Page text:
I needed a picture of a clock for one of the BAO books I’m frantically trying to finish. I wanted it to look photographic and sort of old. I could have taken a photo of a clock or obtained a stock photo. But then I remembered the 60+ clock faces I’d put together for the Minute book earlier this year. However, they are flat, black and white and definitely not photographic-looking. But perhaps, I thought, with a little digital tinkering…? After a little fiddling, I began with this:Clock-first version

And after some playing around, I wound up with this:

Clock for Poison

I’m sure I could have done it with more authenticity, but for my tiny miniature, it works. Kids, I’m telling you, this is like sci-fi!

A Jig for Board Books

This is a belated P.S. for the post on making board books.

I knew as soon as I started making an edition of board books that I had to create a jig to keep the boards steady while gluing the page spreads on top. Even pushed up against a straight edge, the @#$% boards have a tendency to wiggle. This is not good. Accuracy is everything when making a board book. I also needed to speed up the gluing process.

The solution:

taped-in-place-with-boardsI began with my usual setup with an L-square taped to the table. Long ago at the hardware store, I found a thin metal bar that is exactly the width of my boards. The space between boards happens to be one board width, so I  taped the metal bar exactly in place between two boards. Then, to keep everything firmly in place, I taped a half-inch wide metal bar to the other side.

Here is what it looks like without the boards in place:

taped-in-place

After putting the boards in place, I trim the top of the page and line that up against the straight edge on top. I leave the other sides untrimmed for now. I line up the middle registration mark over the bar, so I know it’s centered right where it needs to be.

registration-mark

When it comes time to remove the freshly glued page spread, I tip up the bar on the side. The page spread easily pops out. (I loosened the tape over the bar just enough so that there’s room to do this.)
popping-out-of-jig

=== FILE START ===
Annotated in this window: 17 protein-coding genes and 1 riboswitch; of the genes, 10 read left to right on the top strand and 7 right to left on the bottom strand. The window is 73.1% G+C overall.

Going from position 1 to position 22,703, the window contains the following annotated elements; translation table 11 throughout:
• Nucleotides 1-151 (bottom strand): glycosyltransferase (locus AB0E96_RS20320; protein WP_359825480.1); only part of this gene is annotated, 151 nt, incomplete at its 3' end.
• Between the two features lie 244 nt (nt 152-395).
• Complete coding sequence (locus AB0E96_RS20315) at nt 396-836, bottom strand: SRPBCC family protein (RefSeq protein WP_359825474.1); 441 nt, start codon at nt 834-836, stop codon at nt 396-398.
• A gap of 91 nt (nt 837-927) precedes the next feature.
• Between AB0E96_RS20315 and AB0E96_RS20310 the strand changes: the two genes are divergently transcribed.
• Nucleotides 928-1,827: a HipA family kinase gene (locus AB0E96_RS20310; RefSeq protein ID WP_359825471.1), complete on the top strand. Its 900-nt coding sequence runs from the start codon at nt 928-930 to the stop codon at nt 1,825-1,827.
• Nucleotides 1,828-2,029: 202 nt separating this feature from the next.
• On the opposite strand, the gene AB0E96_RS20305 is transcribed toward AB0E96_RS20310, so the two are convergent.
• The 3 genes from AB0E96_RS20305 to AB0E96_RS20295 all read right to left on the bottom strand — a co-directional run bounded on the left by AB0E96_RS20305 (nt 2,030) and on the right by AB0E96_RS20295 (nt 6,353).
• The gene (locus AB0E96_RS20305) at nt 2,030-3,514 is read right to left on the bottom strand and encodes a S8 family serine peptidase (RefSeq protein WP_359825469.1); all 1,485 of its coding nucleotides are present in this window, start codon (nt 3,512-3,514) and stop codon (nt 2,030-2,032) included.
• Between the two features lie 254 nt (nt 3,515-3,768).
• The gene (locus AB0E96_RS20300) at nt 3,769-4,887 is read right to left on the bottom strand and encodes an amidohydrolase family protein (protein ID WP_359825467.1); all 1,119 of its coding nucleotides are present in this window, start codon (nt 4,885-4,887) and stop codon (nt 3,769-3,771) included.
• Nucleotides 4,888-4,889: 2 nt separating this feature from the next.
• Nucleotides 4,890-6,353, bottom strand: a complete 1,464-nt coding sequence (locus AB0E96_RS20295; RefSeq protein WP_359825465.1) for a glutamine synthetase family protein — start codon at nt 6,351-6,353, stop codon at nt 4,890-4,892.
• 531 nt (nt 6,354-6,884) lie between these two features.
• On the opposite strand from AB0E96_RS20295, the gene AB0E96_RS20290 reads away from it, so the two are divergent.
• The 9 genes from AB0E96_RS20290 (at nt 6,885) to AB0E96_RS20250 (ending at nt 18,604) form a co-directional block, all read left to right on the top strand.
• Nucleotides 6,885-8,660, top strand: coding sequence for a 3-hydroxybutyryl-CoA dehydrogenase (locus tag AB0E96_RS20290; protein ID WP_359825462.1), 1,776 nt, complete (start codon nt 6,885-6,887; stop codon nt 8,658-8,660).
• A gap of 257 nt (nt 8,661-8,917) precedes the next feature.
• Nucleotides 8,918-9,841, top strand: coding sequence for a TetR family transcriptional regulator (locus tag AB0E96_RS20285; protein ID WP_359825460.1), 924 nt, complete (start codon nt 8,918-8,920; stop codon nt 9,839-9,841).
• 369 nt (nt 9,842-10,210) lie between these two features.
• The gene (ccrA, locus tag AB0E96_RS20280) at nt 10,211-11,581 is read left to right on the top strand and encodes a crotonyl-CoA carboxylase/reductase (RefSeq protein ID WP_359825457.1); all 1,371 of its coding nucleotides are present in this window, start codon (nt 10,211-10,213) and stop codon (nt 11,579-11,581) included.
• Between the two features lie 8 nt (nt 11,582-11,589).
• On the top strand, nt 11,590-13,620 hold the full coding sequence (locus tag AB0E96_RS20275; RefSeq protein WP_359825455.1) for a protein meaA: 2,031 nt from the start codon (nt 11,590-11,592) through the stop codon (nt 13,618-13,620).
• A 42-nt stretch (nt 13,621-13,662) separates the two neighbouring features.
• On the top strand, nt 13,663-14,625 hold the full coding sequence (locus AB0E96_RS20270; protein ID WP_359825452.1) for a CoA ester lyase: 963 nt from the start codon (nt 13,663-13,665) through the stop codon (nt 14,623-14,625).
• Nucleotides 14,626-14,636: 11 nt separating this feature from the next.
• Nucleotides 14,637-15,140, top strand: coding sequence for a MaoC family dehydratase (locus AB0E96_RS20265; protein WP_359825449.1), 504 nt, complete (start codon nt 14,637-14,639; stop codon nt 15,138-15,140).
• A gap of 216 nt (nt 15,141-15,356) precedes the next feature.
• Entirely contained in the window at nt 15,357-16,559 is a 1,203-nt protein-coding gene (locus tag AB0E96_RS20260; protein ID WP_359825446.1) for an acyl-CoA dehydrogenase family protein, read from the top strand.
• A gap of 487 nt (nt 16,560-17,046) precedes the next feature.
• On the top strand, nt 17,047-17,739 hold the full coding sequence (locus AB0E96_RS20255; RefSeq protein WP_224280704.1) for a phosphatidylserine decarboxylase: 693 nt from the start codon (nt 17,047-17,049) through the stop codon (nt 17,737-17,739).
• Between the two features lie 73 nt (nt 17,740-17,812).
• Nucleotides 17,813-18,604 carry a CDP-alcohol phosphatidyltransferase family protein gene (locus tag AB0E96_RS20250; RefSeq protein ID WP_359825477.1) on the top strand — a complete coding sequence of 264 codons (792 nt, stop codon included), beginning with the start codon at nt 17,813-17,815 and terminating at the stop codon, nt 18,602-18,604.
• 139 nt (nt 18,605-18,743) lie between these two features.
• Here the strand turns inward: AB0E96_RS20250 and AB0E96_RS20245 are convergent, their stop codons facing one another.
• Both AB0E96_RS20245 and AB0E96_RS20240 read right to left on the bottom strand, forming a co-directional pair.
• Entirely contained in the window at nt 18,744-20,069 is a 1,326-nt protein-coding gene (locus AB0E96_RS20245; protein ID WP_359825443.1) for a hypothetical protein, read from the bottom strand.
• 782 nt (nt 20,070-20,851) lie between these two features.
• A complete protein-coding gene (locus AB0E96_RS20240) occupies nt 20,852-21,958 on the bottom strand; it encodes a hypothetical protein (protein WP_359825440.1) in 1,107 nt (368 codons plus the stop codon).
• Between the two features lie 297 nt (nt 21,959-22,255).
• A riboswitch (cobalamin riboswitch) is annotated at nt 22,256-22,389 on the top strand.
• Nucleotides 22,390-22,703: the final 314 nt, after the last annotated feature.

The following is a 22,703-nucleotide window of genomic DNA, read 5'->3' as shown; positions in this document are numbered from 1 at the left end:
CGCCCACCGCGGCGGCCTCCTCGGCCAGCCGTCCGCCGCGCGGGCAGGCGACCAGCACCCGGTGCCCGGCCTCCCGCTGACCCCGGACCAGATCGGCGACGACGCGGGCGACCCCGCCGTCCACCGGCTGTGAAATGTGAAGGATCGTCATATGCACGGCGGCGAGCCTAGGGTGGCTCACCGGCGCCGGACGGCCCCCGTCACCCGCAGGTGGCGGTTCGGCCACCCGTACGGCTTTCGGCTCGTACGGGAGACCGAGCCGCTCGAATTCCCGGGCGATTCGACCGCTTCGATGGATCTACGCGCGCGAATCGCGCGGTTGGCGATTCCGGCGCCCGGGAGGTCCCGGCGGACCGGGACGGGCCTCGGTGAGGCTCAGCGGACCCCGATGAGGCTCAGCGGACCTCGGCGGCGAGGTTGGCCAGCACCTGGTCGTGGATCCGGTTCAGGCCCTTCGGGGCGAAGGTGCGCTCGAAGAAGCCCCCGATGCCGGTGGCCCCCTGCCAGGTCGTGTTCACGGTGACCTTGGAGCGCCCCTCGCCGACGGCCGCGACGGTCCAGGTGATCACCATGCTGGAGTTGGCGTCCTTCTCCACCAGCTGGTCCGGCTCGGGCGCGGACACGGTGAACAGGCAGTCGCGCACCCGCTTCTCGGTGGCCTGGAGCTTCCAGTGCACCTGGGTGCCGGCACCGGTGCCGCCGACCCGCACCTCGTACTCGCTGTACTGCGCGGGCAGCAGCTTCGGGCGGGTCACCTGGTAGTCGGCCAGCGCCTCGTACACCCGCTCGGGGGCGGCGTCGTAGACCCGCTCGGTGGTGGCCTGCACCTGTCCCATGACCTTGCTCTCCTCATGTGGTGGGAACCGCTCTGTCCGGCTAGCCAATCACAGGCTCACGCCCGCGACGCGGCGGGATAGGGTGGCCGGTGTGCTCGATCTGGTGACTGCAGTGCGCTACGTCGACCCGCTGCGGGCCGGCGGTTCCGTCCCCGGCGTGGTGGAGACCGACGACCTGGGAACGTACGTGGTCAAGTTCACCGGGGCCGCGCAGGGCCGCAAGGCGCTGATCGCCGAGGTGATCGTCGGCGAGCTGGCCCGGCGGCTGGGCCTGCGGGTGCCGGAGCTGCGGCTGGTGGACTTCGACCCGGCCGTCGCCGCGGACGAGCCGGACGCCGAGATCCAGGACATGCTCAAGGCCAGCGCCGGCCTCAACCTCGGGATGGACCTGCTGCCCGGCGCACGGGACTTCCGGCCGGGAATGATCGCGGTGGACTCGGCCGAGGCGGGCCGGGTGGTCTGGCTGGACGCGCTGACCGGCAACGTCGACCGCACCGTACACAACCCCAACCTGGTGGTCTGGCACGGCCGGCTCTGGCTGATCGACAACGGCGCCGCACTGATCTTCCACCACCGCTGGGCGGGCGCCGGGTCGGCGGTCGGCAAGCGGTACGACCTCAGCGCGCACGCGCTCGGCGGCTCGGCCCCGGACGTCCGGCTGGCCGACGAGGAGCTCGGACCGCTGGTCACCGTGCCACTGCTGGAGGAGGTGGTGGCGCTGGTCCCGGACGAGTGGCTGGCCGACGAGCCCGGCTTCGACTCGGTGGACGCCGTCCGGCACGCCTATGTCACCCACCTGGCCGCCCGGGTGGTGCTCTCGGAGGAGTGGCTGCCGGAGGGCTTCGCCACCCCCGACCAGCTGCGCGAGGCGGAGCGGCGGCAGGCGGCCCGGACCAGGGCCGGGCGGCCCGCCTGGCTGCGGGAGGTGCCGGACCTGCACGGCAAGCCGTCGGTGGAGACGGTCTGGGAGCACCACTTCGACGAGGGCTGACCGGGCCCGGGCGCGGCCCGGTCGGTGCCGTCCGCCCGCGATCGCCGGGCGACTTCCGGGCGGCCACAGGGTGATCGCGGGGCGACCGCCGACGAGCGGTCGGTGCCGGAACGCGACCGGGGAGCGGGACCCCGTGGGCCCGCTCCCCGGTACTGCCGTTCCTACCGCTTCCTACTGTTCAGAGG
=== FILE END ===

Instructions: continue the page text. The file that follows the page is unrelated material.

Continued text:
It becomes a little more tricky when it’s time to glue the double spreads to each other as the book progresses, but this arrangement still works. To make it easier, I taped two L-squares one on top of the other to create a space twice as deep.

The main thing to remember is that “removable” tape will cure after a while and become far less removable. So after a few days, it’s not a bad idea to pull up the tape and replace it, if necessary.

Happy New Year!

2013-Happy-Lucky-New-Year

This is the front of a postcard I concocted in Photoshop for a recent exchange with friends in my local book arts guild, NORBAG. The lucky black cat is Steve the kitten.

The actual item was inkjet printed on plain old Strathmore Bristol which, surprisingly to me, sometimes works quite well for this purpose. And the printouts don’t scratch easily, as they do with coated papers meant for inkjet. It’s not suitable for everything — graphic-type pieces like this tend to come out best.

Happy, lucky New Year everyone!

A Peek at the Mirror

Here’s a peek at one of the finished mirrors set in its board book page.

I’ve been discovering ways to make board books a little more efficiently. (One of the rewards of making an edition–by the time you’re done, you’ll really know how to make that structure! Not to mention you’ll also really know just about everything that can go wrong when making that structure. Alas.)

More on that soon… I’m going back to gluing pages. That is, assuming our electric stays on. We’re in the midst of a storm and the lights keep blinking. It might instead turn into a chilly night reading by flashlight. Ech.

(Lest anyone worry, we’re not in a flood zone.)

Minute

The latest We Love Your Books exhibition, Minute, is now up at the University of Northampton. It includes my flip book depicting one minute on the clock. This year the exhibit in Northampton was selected from a larger online show, and views of it can be seen here. A catalogue can be seen and bought here. “Minute” could be interpreted in any way desired, and there’s some genuinely fascinating work here.